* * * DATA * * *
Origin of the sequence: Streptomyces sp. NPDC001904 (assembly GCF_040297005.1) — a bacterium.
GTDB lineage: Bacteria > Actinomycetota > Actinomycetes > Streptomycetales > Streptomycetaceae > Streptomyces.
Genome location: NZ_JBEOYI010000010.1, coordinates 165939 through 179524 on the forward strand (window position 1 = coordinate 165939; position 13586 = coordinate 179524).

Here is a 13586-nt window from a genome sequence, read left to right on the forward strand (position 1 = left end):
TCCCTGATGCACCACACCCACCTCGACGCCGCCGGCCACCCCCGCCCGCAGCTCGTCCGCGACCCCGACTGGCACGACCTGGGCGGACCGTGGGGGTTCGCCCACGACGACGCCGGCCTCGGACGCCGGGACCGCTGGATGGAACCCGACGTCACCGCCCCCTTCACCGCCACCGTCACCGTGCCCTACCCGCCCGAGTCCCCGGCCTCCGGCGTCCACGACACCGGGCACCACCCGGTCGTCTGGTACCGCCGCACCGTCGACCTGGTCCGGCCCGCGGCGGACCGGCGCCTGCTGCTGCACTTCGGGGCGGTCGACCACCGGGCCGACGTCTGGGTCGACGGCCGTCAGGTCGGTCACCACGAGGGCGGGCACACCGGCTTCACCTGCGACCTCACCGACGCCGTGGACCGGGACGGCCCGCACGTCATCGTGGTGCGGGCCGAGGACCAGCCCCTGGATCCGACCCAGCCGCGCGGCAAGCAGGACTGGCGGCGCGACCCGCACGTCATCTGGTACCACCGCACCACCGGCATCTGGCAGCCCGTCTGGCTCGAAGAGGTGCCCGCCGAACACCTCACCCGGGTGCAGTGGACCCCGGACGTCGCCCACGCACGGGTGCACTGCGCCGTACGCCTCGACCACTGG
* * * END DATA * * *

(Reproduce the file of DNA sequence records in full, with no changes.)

Origin of the sequence: Streptomyces sp. NPDC001904 (assembly GCF_040297005.1) — a bacterium.
GTDB lineage: Bacteria > Actinomycetota > Actinomycetes > Streptomycetales > Streptomycetaceae > Streptomyces.
Genome location: NZ_JBEOYI010000010.1, coordinates 165939 through 179524 on the forward strand (window position 1 = coordinate 165939; position 13586 = coordinate 179524).

Here is a 13586-nt window from a genome sequence, read left to right on the forward strand (position 1 = left end):
TCCCTGATGCACCACACCCACCTCGACGCCGCCGGCCACCCCCGCCCGCAGCTCGTCCGCGACCCCGACTGGCACGACCTGGGCGGACCGTGGGGGTTCGCCCACGACGACGCCGGCCTCGGACGCCGGGACCGCTGGATGGAACCCGACGTCACCGCCCCCTTCACCGCCACCGTCACCGTGCCCTACCCGCCCGAGTCCCCGGCCTCCGGCGTCCACGACACCGGGCACCACCCGGTCGTCTGGTACCGCCGCACCGTCGACCTGGTCCGGCCCGCGGCGGACCGGCGCCTGCTGCTGCACTTCGGGGCGGTCGACCACCGGGCCGACGTCTGGGTCGACGGCCGTCAGGTCGGTCACCACGAGGGCGGGCACACCGGCTTCACCTGCGACCTCACCGACGCCGTGGACCGGGACGGCCCGCACGTCATCGTGGTGCGGGCCGAGGACCAGCCCCTGGATCCGACCCAGCCGCGCGGCAAGCAGGACTGGCGGCGCGACCCGCACGTCATCTGGTACCACCGCACCACCGGCATCTGGCAGCCCGTCTGGCTCGAAGAGGTGCCCGCCGAACACCTCACCCGGGTGCAGTGGACCCCGGACGTCGCCCACGCACGGGTGCACTGCGCCGTACGCCTCGACCACTGG